Before you rush out and pull all the equity out of your home or other properties and throw them at commercial, think about your risk-reward profile for all your investments and how commercial will contribute to your overall portfolio.
For example, many investors want to move into real estate investments because other types of investments are getting low returns and/or they want to diversify their investments. Others simply run out of cash and borrowing capacity and need the cash flow to be able to keep investing.
It’s all very well going at this like a bull at a gate but it does pay to consider a carefully planned balance of cash flow and growth across different styles of property.
What Do Your Tenants Contribute to the Investment?
There are some great features you can include in a commercial lease but many of the advantages only really show up in certain types of property.
For instance small business tenants who are open to the public, for example, have a vested interest in the upkeep and maintenance of the property. A better-maintained property will draw more clients and customers.
A factory or warehouse, in contrast, may have less incentive to maintain and upkeep the properties. That may place more responsibility for upkeep and maintenance on the property owner.
It’s one of the reasons why I like retail. But don’t just take that as gospel. I know others who swear by industrial for instance because they can get even higher returns and they are cheaper to build (if you want to go into construction of commercial.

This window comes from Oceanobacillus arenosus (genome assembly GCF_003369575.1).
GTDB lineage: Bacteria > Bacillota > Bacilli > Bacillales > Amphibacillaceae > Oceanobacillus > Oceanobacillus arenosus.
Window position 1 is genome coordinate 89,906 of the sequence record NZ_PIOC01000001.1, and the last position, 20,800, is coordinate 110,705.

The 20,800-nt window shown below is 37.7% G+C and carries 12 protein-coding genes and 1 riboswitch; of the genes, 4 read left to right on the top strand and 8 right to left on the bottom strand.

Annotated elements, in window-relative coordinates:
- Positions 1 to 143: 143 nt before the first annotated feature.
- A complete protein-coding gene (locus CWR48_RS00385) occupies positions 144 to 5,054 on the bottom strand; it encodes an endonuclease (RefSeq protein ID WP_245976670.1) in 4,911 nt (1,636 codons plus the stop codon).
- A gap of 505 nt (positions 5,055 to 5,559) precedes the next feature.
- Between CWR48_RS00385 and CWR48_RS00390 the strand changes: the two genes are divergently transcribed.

Are You Comfortable With Landlord Responsibilities?
Commercial landlords often have fewer responsibilities than residential ones. I always suggest not managing your own properties, which means you need to factor in management fees into your initial expenses.
However you also need to factor in correct insurances since most businesses have many more people entering the commercial property than the average residential property.
That’s more opportunity for broken windows and damaged displays. Yes you tenant will be responsible for all of this, but remember it’s your property. If you rely on the tenant to have everything up to scratch it could end up biting you on the ass. Cover yourself. If you never need it then – good! If you do – you’ll be grateful you’ve got it.
What lease options are available?
The great thing about commercial leases is that you can pretty much negotiate anything you want. Commonly that means that the tenant pays your rent, but also pays the expenses, rates and even the land tax.
Annual rent increases should always be in there – there’s a few ways to add that one in. But there are also a host of other things that you can add into a commercial contact that can help protect you and the tenant. These things can really make a huge difference when it comes to keeping your tenant for years.
So going back to the big question of whether commercial is right for you there are a few things you need to look t before you jump on in
For me the answer is and always will be is the bear a catholic. Or does the pope shit in the woods.
Basically, a resounding YES. If you get a yes from answering these questions then jump on in – the water’s fine.